Originally published on ThinkProgress
The Fight for 15 sets its sights on fair scheduling.
Workers celebrate outside the Ronald Reagan State Building in downtown Los Angeles, where California Governor Jerry Brown signed the bill that will raise the state’s minimum wage to $15 an hour by 2022 while surrounded by supporters and politicians in Los Angeles, California on April 4, 2016. / AFP / FREDERIC J. BROWN /Getty Images
By Bryce Covert, Economic Policy Editor at ThinkProgress.
Just four years ago, fast food workers in New York City walked off the job, launching the first strike to ever hit the industry and a movement that has had rapid success. Calling for a $15 minimum wage and the right to form a union, the Fight for 15 started staging strikes and protests in a growing number of cities — the last day of action reached 320 — that drew in workers beyond fast food, including adjunct professors, childcare providers, and retail workers.
Now workers are pushing forward on a new demand: the right to consistent and predictable schedules.
In many ways, advocates see this as a natural extension of the Fight for 15. After all, higher hourly pay means little if you never know you’ll have enough hours to make ends meet or if a last-minute change disrupts your plans for childcare or transportation.
“Workers who have experienced their wage increase and then see their hours cut the next week more than anything know that their paycheck is their wages times hours,” pointed out Carrie Gleason, director of the Fair Workweek Initiative at the Center for Popular Democracy.
Erratic and unpredictable scheduling has become a more and more common problem. “The erosion of unions, compounded by the accelerated pace of change and the nature of work, has only increased the need for updating our standards around hours,” she said.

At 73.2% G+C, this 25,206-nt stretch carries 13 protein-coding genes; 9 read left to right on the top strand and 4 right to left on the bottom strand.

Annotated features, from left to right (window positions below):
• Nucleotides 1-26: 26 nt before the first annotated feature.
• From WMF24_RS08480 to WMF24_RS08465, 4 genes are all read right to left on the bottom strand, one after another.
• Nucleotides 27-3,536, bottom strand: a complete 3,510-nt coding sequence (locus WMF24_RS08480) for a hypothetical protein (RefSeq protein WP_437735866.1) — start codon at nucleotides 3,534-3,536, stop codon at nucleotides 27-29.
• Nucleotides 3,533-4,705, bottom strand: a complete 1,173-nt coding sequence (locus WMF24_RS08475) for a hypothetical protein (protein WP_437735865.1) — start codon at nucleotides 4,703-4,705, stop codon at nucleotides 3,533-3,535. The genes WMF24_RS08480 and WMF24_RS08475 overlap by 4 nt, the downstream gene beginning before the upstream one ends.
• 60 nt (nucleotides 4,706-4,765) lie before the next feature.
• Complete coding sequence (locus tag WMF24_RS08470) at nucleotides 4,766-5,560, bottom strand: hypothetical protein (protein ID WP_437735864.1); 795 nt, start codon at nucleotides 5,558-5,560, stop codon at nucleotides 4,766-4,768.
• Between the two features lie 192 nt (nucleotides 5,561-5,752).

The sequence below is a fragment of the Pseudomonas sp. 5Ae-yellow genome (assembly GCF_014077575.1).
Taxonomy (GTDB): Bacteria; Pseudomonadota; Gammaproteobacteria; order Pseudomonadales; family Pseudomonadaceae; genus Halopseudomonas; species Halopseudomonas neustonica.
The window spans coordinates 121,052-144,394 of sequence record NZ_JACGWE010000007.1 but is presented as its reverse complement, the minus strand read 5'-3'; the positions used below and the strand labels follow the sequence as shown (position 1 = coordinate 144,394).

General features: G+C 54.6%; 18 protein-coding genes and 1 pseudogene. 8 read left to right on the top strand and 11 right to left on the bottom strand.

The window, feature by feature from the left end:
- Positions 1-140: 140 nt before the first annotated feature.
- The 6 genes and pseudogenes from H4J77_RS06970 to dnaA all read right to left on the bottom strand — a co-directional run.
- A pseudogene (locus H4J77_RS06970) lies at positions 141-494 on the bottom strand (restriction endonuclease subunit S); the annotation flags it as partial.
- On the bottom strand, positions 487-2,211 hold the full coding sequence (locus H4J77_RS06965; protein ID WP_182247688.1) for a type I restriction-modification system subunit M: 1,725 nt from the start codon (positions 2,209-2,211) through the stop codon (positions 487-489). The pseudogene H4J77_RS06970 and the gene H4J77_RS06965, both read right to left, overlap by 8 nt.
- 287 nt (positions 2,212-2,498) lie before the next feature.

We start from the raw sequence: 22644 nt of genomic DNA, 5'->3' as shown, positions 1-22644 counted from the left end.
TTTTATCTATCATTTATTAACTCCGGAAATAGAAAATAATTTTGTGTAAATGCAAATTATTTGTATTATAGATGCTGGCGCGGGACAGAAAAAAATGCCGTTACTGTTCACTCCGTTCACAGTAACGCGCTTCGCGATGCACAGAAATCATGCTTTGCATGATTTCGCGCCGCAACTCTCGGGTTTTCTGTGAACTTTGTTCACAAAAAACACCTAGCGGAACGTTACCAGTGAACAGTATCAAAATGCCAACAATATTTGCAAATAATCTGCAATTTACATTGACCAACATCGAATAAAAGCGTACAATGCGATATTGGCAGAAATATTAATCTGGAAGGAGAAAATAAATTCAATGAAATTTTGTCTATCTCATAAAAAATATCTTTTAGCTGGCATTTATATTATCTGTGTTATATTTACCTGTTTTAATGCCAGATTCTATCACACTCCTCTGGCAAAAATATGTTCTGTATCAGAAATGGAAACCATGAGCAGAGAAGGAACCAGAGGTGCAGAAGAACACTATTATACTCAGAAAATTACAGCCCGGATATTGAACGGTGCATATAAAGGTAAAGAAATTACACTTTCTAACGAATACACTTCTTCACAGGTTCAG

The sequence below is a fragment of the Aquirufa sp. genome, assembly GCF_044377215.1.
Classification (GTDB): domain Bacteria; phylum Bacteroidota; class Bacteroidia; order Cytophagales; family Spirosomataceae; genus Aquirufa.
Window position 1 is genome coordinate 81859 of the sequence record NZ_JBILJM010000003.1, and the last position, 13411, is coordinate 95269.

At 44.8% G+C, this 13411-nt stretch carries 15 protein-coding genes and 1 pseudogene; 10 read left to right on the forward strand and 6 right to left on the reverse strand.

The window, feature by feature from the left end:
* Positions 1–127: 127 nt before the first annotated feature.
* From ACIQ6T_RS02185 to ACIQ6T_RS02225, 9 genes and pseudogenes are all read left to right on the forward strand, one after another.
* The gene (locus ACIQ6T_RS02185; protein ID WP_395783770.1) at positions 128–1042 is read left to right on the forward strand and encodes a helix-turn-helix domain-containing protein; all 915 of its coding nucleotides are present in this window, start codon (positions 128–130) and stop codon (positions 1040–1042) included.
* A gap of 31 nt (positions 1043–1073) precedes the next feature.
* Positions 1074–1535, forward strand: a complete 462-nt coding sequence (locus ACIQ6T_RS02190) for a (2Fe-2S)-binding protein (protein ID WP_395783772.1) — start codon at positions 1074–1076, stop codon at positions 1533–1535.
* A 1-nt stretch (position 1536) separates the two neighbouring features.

At least 17 percent of all workers have irregular schedules, including changing or on-call shifts or working two shifts in one day. Over 40 percent of workers don’t find their schedules out until a week in advance, while 40 percent say their hours vary week to week. It’s especially prevalent in service sector jobs; huge numbers of retail workers in New York City and food service workers in Washington say they don’t get enough notice of their hours each week.
“The fight for just hours is definitely the next movement for people trying to achieve security for their families.”
“The fight for just hours is definitely the next movement for people trying to achieve security for their families,” Gleason added. “New energy has been generated with the Fight for 15, and as policymakers have raised the minimum wage and passed paid sick days across the country, they’re turning their attention to the crisis around hours finally.”
The movement has already notched victories. In 2014, San Francisco became the first city to pass legislation regulating schedules, enacting a law that requires retail chains to give employees two weeks notice of their schedules, pay them if shifts change at the last minute, give current workers the opportunity to take on more hours before new hires are brought in, and to treat part-time workers similarly as full-time ones.
Then on Monday evening, the Seattle city council voted unanimously to pass a law that looks very similar. It will require large employers in retail and food service to give employees two weeks notice of schedules, extra pay for last-minute changes, and input into what their schedules will look like. It will also get rid of “clopenings,” or when employees work a closing shift one day only to come in early the next morning to open.
Seattle workers had already helped secure a $15 minimum wage increase in 2014. And it was after that victory that the conversation around scheduling began.
“It really became apparent during the 15 campaign that workers not only needed a higher minimum wage, but they needed more stable schedules,” said Sejal Parikh, executive director of Working Washington. After that campaign resulted in a victory, “workers started talking about what the next campaign would be: Making sure the minimum wage is enforced, and figuring out how to get to more secure schedules in the city.”